Separation Anxiety

I thought I had picked out this great day care. I was really excited about it.

You know, I’m a first-time mother anticipating my first child while balancing a career. I’m working my way to being a partner in my firm. I’m now a manager. I worked really hard to get where I am, and I want desperately to continue my career and be a mom.

In anticipation of this baby, I’ve been planning and preparing. I’ve got her life planned out for her. I’m going to stay home on maternity leave for ten weeks. Then I’ll take you to this great day care, where I know you’ll be loved and cared for. We’ll spend our evenings and weekends together. In just a few short years, you’ll be off to school. I can come home early in the summers and spend time with you. We’re going to have this great life.
I am sure this is how it will be … until I stay home for ten weeks and realize that I have never loved anyone like I love my baby girl. I didn’t even know this was possible. When she was born, it was like my heart was unbound and it exploded and grew. I love my baby so deeply.

At the end of ten weeks, I wake up and get myself ready for work and get her ready to be dropped off at day care. I’m ready to go back. Let’s get this thing started.

I walk in, carrying her in her car carrier. I talk to everyone. Shes asleep in the car seat. I ask, “Who wants her? What shall I do with her?” They tell me, “Take her out of her car carrier and lay her down in the crib. She’ll be fine in there.” These cribs are plain; they are like jail cells. All I could picture was my baby crying, like, “Mama, let me out!” You know, those babies behind bars.

They say, “Just lay her down in her bed, and she’ll be fine. We’ll get her when she needs us.” I look around. I’m in this room with infants in their cribs, and none of the workers are in there. Everyone’s in the adjacent room. I pick her up and hold her. I start to weep. I don’t think I was made for this. I don’t think I was designed to take my baby and lay her down and leave her for someone else.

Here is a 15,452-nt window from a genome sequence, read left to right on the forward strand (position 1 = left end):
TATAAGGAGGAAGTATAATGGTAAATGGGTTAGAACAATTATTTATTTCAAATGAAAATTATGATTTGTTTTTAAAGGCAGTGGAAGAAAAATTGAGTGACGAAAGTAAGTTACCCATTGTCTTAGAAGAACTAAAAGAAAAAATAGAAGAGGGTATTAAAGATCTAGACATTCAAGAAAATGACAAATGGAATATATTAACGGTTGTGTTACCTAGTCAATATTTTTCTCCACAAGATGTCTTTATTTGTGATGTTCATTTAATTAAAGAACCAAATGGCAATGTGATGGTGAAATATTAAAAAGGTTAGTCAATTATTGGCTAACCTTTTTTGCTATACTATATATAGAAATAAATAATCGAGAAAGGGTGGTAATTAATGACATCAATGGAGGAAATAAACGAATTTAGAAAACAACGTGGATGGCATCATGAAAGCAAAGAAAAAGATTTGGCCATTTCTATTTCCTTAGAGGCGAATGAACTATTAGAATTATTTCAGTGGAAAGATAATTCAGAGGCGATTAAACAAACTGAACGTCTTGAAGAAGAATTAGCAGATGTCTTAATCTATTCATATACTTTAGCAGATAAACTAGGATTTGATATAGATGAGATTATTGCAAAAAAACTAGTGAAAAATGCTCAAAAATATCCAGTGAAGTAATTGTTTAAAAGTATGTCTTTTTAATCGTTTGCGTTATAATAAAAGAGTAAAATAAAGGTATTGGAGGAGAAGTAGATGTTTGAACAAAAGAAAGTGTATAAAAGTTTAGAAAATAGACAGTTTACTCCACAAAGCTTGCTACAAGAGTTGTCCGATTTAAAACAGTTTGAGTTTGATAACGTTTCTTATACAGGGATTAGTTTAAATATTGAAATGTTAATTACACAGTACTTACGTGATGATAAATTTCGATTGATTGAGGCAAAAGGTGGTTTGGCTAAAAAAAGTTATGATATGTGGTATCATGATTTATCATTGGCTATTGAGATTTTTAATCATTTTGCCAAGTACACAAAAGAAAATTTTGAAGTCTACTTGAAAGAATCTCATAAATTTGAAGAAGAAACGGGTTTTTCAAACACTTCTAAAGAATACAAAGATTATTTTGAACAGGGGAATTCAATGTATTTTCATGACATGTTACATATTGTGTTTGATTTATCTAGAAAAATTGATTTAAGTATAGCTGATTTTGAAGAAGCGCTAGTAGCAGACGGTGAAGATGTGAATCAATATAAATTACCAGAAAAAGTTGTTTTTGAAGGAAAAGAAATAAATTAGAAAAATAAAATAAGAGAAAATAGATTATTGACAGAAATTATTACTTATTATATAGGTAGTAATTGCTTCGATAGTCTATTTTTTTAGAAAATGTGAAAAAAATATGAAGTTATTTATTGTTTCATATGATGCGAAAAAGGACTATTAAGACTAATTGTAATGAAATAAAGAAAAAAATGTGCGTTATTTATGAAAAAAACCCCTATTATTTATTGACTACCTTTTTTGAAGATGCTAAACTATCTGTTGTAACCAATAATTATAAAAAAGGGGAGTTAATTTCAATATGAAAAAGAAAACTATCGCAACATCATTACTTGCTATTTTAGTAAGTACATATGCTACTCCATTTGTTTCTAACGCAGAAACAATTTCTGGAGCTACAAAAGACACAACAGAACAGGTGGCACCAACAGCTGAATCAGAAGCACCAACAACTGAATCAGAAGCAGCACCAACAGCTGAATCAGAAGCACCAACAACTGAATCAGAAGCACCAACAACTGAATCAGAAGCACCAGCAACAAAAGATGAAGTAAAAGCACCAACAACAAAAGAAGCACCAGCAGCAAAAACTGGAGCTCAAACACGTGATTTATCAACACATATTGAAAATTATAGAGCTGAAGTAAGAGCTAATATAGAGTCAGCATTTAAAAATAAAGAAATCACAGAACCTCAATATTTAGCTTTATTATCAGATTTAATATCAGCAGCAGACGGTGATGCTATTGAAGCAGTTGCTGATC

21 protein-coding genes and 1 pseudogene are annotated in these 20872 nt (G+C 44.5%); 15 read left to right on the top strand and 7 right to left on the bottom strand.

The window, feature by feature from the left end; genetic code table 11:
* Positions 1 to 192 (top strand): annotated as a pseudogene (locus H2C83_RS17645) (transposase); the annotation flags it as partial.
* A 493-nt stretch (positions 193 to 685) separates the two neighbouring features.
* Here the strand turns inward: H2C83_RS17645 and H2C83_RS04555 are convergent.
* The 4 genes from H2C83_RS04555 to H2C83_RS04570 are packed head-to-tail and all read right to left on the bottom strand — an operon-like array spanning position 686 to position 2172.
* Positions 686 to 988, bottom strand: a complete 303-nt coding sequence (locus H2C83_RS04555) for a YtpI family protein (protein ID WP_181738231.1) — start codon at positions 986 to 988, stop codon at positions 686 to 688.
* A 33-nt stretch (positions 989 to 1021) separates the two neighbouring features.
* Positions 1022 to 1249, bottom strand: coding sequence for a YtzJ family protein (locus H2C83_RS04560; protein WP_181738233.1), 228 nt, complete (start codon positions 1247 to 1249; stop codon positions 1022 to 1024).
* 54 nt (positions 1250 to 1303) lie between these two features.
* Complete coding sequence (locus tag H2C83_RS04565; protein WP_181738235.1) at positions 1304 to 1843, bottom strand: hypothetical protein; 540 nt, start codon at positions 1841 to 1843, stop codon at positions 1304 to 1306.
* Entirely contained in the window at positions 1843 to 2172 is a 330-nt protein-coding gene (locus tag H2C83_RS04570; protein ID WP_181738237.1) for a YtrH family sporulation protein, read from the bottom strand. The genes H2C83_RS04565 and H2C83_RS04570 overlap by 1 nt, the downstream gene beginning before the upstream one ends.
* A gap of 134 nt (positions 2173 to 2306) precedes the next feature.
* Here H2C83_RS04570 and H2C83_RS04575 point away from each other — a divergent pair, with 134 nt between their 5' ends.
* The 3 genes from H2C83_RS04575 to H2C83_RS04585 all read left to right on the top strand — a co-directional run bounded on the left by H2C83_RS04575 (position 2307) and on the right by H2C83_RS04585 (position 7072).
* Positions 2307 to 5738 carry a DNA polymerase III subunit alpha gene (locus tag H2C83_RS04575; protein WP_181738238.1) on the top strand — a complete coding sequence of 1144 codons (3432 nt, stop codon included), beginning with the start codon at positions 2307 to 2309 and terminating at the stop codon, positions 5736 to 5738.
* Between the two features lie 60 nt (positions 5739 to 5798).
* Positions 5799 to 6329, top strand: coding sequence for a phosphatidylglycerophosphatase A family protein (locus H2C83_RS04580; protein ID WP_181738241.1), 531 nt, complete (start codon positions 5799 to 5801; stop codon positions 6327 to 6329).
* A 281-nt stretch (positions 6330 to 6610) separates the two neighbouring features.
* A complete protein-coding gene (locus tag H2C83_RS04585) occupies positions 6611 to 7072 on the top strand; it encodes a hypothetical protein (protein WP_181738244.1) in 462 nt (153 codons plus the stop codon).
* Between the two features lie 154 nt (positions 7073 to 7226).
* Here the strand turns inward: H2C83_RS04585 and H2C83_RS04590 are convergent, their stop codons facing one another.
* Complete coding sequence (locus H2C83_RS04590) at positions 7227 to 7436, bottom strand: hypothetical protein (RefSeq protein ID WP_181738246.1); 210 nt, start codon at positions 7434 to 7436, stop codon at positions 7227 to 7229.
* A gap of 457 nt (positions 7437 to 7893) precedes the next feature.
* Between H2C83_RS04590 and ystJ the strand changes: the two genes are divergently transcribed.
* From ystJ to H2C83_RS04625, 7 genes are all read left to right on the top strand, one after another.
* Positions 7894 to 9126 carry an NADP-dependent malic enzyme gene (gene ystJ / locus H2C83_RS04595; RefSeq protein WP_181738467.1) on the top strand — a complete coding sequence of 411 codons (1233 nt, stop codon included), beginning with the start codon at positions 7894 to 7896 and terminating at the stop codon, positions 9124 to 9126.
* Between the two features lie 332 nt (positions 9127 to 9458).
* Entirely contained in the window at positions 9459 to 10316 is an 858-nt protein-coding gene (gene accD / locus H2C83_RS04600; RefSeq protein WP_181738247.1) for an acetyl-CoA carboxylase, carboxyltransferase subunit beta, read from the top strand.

I hold her for a really long time. I start to weep silently, soft sobs. No one can tell. The tears aren’t flowing. No way. I don’t want anyone to see this tough business woman as sensitive. I’m dressed in my suit, ready to kill that day. I lay her down in her crib, but I hesitate to leave. The crib looks cold to me, looks lonely. I stand there for a minute with my hand on the side of the rail. Can I leave? How am I going to leave? How do I do this?

Silently, without even a single day-care worker saying anything to me, I pick up my car carrier and walk out. I slowly make the walk down the hallway and out of the building. I put the car seat in, get in my car, and sob and sob and sob. How will I go through an entire day with her being in this place, where I’m confident those people will not take care of her the way I would because I was designed to be her mama?

Only a mama knows. God designed us beautifully for this love affair, and that’s why it hurts our hearts. Happy Mother’s Day to the women who lay down their lives every day for future generations! 

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